Mallacoota housing crisis worsens two years after Black Summer fires


Only 15 of the 120 homes in Mallacoota flattened in the devastating 2019 bushfires have been rebuilt, leaving many of the city’s essential workers unable to find housing.

Kate Cowden of Mallacoota and District Recovery Association says building a home would normally take two to three years if not for the additional delays caused by the COVID pandemic and building material shortages.

“Usually we only have a handful of builders, and everything has to be shipped a very long distance to get the parts,” she says.

“It’s just hard to find things locally, so our builders have a long and busy schedule going forward.”

Many people who lost their homes in the fires used insurance payouts to buy rental properties already on the market in Mallacoota, pushing tenants of those properties out of town.

Other tenants who lost their homes were not eligible for the same emergency relief and compensation as landlords and were forced to fend for themselves or leave the area.

Ms. Cowden says Mallacoota has found itself with a limited workforce to service the city’s aging population.

She says the supermarkets, restaurants, pub and abalone co-op were in desperate need of staff, especially during the summer when the town’s population quadruples with tourists.

“There has been a turnover of staff at the school. Even though new people have gotten the job, they cannot come and do the job because there is no accommodation, so we are also short-term teachers. duration,” Ms. Cowden said.

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Thousands of people gathered on Mallacoota Beach as the fire front approached the town.

Slow rebuilds causing budget blowouts

A 30% rise in the price of building materials has meant that some homeowners who decided to wait out the 13-month council planning approval period and rebuild their homes found they could no longer afford to do.

For some, that has meant changing plans and starting the year-long board approval process all over again.

The importation of builders into the city to speed up rebuilding has also been hampered by a lack of affordable, long-term housing.

Foundation scaffolding for a new house built on a block of vacant land
Of the 120 houses lost two years ago, only 15 have been rebuilt.(ABC News: Rachael Lucas)

“The only things available are holiday homes at holiday home prices, which adds to the cost of construction. The same goes for the huge increase in building material prices due to apparent shortages” , Ms. Cowden said.

Emergency administrative hassles and social housing

Local government regulations regarding the use of caravans and accommodation in pods on private land or in city caravan parks have also complicated the situation.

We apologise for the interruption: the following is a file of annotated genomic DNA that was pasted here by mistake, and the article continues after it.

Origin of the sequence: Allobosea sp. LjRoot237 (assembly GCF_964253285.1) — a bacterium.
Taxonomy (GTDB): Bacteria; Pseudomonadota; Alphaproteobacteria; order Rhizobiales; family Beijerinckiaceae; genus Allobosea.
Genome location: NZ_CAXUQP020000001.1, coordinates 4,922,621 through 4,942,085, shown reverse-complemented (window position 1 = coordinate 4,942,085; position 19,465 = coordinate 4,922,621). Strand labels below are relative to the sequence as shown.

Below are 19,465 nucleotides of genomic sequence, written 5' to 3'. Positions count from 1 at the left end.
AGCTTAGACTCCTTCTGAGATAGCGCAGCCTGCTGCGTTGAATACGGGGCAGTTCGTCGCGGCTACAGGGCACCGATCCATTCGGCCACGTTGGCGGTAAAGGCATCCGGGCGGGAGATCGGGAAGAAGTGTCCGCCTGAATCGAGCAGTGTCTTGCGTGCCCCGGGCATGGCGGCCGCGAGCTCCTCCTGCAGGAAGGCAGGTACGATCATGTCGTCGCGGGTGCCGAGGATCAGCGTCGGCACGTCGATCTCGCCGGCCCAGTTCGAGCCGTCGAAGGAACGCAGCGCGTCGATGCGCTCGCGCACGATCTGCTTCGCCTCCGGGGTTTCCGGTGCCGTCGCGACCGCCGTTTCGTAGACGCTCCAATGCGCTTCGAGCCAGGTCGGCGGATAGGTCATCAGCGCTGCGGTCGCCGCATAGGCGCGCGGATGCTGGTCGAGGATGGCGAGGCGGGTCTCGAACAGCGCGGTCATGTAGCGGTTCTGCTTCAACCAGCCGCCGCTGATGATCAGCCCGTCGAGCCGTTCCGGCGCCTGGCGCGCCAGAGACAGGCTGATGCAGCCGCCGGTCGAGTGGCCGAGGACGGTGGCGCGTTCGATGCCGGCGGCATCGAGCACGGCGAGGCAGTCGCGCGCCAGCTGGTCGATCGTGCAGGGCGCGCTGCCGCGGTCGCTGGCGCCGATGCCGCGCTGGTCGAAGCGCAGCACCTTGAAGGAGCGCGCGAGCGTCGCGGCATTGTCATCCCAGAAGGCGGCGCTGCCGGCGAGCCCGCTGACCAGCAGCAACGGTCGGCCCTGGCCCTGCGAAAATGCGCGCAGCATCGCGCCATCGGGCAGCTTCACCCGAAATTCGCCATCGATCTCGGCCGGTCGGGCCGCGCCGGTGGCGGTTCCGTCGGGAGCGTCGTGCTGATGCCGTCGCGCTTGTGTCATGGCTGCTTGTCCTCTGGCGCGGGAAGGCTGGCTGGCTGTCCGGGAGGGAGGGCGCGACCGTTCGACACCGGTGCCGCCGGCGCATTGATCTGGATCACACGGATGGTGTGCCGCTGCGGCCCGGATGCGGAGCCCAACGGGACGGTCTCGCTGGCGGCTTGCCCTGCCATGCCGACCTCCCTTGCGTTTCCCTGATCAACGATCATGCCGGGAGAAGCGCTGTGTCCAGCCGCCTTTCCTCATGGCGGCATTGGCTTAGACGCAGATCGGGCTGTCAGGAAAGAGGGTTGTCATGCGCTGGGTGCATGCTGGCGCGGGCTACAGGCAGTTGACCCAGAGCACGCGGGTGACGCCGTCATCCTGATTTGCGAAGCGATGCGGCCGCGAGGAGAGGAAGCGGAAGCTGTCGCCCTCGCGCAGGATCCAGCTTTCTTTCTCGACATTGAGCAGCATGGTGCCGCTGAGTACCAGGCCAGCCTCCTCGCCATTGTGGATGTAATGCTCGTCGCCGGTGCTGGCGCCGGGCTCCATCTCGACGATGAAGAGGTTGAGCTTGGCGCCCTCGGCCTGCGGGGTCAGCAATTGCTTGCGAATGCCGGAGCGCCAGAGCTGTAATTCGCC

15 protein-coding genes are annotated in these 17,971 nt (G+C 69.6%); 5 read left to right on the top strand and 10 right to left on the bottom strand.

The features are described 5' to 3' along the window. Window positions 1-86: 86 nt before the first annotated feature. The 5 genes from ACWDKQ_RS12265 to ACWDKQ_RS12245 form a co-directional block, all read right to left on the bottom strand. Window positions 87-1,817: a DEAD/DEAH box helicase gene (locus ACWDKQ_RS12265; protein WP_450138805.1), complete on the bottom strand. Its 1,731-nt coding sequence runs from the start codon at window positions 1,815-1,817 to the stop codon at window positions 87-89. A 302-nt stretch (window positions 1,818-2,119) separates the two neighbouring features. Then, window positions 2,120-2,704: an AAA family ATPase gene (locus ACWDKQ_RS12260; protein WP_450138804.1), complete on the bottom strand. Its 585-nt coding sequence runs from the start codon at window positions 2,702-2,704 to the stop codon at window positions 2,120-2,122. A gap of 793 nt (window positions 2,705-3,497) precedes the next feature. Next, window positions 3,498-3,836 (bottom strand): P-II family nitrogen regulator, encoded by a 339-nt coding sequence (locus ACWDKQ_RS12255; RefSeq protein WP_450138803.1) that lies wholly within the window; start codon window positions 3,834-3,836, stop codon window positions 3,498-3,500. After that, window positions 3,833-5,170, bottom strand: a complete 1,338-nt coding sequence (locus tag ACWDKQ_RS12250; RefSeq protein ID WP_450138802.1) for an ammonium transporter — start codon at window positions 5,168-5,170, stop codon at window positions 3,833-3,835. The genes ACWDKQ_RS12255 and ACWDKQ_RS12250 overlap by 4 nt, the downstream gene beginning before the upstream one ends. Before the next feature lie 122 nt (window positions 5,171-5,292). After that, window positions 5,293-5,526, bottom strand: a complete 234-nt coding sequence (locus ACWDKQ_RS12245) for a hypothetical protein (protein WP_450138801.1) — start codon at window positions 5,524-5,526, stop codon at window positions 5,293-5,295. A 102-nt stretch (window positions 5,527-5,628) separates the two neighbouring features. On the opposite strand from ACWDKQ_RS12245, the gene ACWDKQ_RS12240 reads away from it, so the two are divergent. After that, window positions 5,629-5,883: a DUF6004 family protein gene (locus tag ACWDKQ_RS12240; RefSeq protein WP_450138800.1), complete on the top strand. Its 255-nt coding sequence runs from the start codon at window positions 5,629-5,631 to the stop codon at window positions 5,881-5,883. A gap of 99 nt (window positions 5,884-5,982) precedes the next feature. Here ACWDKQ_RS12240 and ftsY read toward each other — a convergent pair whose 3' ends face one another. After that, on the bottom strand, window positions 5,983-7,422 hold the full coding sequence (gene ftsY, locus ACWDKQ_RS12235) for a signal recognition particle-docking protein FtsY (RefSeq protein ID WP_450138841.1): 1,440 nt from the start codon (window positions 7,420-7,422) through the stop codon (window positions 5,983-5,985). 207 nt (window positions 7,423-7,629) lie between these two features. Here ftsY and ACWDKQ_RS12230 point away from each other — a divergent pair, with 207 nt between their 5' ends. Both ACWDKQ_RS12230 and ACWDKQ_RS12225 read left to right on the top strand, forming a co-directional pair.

Long-term rentals on site have been reserved for private owners awaiting reconstruction.

Caravan house on a vacant block
Many Mallacoota residents are still homeless, living in vans, boats, sheds, or sleeping rough.(ABC News: Rachael Lucas)

While some people have managed to find accommodation through housing arrangements with locals, others have chosen to sleep on the streets or in their boats or sheds.

Estimating that around 20 per cent of the population could be in need of some form of social housing, Ms Cowden says the troubling irony is that the city is full of empty and expensive holiday rentals.

Although some holiday home owners have been generous enough to let their short-term rental properties out as long-term rentals to displaced residents, Ms Cowan believes social and emergency housing is the answer.

“Basically, we just don’t have emergency housing,” she says.

“We lost all the emergency accommodation we had at 1 Betka Road in the fires, and we’ve been fighting for two years through the sheets of bureaucracy.

“We’re almost there, but not quite there, with short-term modular housing for emergency accommodation in this block.”

Distant caravans perched on a block of vacant land
Homeowners who lost their homes in the bushfire are allowed to live in place if they plan to rebuild.(ABC News: Rachael Lucas)

Regional housing boom adds to trauma

Ms Cowan says an influx of cashed-in buyers fleeing cities during the pandemic has contributed to rising house prices in the city.

Middle aged woman with view of Mallacoota behind
Ms Cowden hopes the city can get modular social housing in the near future.(ABC News: Rachael Lucas)

She says a two-bedroom apartment that would have sold for $250,000 five years ago would now sell for around $450,000.

Similarly, a modest three-bedroom rental property went from $170 to $370 per week.

“Moving forward financially is very difficult,” Ms Cowan says.

Mallacoota’s working poor, who also face rising fuel and food expenses, typically had to work two or three jobs to make ends meet, she said, and the city could not expect to recover. from the 2019 fires until the housing issue was resolved. .

Ms Cowan says she fears bushfire victims will be forced to spend their insurance money moving from one rental to another and that the younger population will not be able to afford to live in their hometown.


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